Many examples of medieval and post-medieval pottery shards were recovered from the site of the Eresby Manor’s moat by archeologist E. H. Rudkin in 1966; the new Eresby manor house was built by Charles Brandon, 1st Duke of Suffolk in 1535 after he married his ward, the fifteen-year-old Lady Catherine Willoughby and heiress to the 11th Baron Willoughby de Eresby. In 1769 the manor was destroyed by fire during the stewardship of the 19th Baron, it is believed that a carpenter accidentally started a fire with his cand
Lincolnshire is a county in eastern England, with a long coastline on the North Sea to the east. It borders Norfolk to the south east, Cambridgeshire to the south, Rutland to the south west and Nottinghamshire to the west, South Yorkshire to the north west, the East Riding of Yorkshire to the north, it borders Northamptonshire in the south for just 20 yards, England's shortest county boundary. The county town is the city of Lincoln; the ceremonial county of Lincolnshire is composed of the non-metropolitan county of Lincolnshire and the area covered by the unitary authorities of North Lincolnshire and North East Lincolnshire. Part of the ceremonial county is in the Yorkshire and the Humber region of England, most is in the East Midlands region; the county is the second-largest of the English ceremonial counties and one, predominantly agricultural in land use. The county is fourth-largest of the two-tier counties, as the unitary authorities of North Lincolnshire and North East Lincolnshire are not included.
The county has several geographical sub-regions, including the rolling chalk hills of the Lincolnshire Wolds. In the southeast are the Lincolnshire Fens, the Carrs, the industrial Humber Estuary and North Sea coast around Grimsby and Scunthorpe, in the southwest of the county, the Kesteven Uplands, comprising rolling limestone hills in the district of South Kesteven. During the Pre-Roman times most of Lincolnshire was inhabited by the Brythonic Corieltauvi people; the Iceni covered the area around modern day Grimsby. The language of the area at that time would have been the precursor to modern Welsh; the name Lincoln derives from the old Welsh ‘Lindo’ meaning Lake. Modern-day Lincolnshire is derived from the merging of the territory of the Brythonic Kingdom of Lindsey with that controlled by the Danelaw borough of Stamford. For some time the entire county was called "Lindsey", it is recorded as such in the 11th-century Domesday Book; the name Lindsey was applied to the northern core, around Lincoln.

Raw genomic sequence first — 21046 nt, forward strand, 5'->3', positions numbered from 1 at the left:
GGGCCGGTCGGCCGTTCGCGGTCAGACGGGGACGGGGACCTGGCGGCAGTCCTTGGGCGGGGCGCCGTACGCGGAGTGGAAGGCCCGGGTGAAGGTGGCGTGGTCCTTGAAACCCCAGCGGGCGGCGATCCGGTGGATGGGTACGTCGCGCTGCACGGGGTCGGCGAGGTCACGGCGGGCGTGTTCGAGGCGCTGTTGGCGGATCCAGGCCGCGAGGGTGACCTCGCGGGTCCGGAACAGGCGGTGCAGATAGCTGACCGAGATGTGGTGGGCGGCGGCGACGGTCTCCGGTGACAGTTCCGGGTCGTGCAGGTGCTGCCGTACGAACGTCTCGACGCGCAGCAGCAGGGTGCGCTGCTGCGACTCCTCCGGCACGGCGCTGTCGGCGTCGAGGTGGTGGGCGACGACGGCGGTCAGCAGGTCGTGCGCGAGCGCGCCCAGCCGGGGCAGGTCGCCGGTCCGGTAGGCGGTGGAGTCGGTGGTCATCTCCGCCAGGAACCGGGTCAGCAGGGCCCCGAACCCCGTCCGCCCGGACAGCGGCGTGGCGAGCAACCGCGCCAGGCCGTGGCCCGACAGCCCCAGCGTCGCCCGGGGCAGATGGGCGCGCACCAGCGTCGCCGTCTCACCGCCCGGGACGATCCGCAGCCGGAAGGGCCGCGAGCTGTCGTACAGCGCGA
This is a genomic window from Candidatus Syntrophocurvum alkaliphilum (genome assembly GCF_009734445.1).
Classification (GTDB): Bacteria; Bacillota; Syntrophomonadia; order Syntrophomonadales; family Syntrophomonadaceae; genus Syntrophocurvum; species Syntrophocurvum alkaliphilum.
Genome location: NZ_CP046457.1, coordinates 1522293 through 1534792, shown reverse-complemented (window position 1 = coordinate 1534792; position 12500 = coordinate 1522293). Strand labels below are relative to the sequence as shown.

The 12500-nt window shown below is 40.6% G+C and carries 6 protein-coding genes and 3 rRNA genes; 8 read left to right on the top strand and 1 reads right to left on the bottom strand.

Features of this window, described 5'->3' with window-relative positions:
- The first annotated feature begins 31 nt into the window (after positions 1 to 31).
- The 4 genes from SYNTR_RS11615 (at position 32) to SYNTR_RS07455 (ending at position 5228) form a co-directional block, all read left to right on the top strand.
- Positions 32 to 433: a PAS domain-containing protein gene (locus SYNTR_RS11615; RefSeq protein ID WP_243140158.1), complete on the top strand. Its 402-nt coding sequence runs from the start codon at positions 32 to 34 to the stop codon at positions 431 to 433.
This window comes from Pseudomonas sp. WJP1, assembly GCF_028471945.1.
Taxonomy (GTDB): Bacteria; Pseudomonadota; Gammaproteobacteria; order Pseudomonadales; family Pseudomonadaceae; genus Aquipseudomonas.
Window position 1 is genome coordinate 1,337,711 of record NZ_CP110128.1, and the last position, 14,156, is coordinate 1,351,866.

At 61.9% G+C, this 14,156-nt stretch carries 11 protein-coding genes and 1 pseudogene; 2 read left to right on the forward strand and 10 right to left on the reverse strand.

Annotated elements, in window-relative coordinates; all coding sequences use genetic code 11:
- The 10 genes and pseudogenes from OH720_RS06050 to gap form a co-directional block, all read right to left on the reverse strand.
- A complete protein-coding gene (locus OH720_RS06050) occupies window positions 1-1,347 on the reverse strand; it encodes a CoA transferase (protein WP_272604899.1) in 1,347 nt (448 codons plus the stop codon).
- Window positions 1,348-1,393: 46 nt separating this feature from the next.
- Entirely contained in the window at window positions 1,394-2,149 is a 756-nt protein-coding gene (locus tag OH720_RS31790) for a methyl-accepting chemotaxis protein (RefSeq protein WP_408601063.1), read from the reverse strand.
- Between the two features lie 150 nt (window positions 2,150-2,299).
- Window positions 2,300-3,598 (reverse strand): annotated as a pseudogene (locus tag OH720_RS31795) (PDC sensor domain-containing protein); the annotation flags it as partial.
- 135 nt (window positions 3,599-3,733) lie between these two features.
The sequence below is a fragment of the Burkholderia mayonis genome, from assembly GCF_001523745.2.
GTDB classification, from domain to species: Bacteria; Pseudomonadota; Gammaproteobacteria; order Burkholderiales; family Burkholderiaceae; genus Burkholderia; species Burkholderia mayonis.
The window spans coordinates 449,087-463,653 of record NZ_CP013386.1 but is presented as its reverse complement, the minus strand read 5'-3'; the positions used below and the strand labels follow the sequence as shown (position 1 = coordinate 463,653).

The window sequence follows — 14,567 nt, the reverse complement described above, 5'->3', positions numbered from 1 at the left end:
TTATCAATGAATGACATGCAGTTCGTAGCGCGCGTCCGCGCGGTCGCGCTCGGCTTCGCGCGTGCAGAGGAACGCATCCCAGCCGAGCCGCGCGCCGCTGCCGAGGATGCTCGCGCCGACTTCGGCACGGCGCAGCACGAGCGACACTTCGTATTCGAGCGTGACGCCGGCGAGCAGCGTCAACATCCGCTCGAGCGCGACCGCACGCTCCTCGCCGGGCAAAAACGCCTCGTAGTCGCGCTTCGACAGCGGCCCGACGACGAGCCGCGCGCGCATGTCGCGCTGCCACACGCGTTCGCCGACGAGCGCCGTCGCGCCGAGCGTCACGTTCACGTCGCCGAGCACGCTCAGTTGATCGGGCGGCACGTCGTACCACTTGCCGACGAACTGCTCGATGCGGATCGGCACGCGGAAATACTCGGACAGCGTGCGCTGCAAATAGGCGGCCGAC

This emerged as one of the three Parts of Lincolnshire, along with the Parts of Holland in the south east, the Parts of Kesteven in the south west, which each had separate Quarter Sessions as their county administrations. In 1888 when county councils were set up, Lindsey and Kesteven each received separate ones; these survived until 1974, when Holland and most of Lindsey were unified into Lincolnshire. The northern part of Lindsey, including Scunthorpe Municipal Borough and Grimsby County Borough, was incorporated into the newly formed non-metropolitan county of Humberside, along with most of the East Riding of Yorkshire. A local government reform in 1996 abolished Humberside; the land south of the Humber Estuary was allocated to the unitary authorities of North Lincolnshire and North East Lincolnshire. These two areas became part of Lincolnshire for ceremonial purposes, such as the Lord-Lieutenancy, but are not covered by the Lincolnshire police; the remaining districts of Lincolnshire are Boston, East Lindsey, North Kesteven, South Holland, South Kesteven, West Lindsey.
They are part of the East Midlands region. The area was shaken by the 27 February 2008 Lincolnshire earthquake, reaching between 4.7 and 5.3 on the Richter magnitude scale. Lincolnshire is home to Woolsthorpe Manor and home of Sir Isaac Newton, he attended Grantham. Its library has preserved his signature, carved into a window sill. Bedrock in Lincolnshire features Cretaceous chalk. For much of prehistory, Lincolnshire was under tropical seas, most fossils found in the county are marine invertebrates. Marine vertebrates have been found including ichthyosaurus and plesiosaur; the highest point in Lincolnshire is Wolds Top, at Normanby le Wold. Some parts of the Fens may be below sea level; the nearest mountains are in Derbyshire. The biggest rivers in Lincolnshire are the Trent, running northwards from Staffordshire up the western edge of the county to the Humber estuary, the Witham, which begins in Lincolnshire at South Witham and runs for 132 kilometres through the middle of the county emptying into the North Sea at The Wash.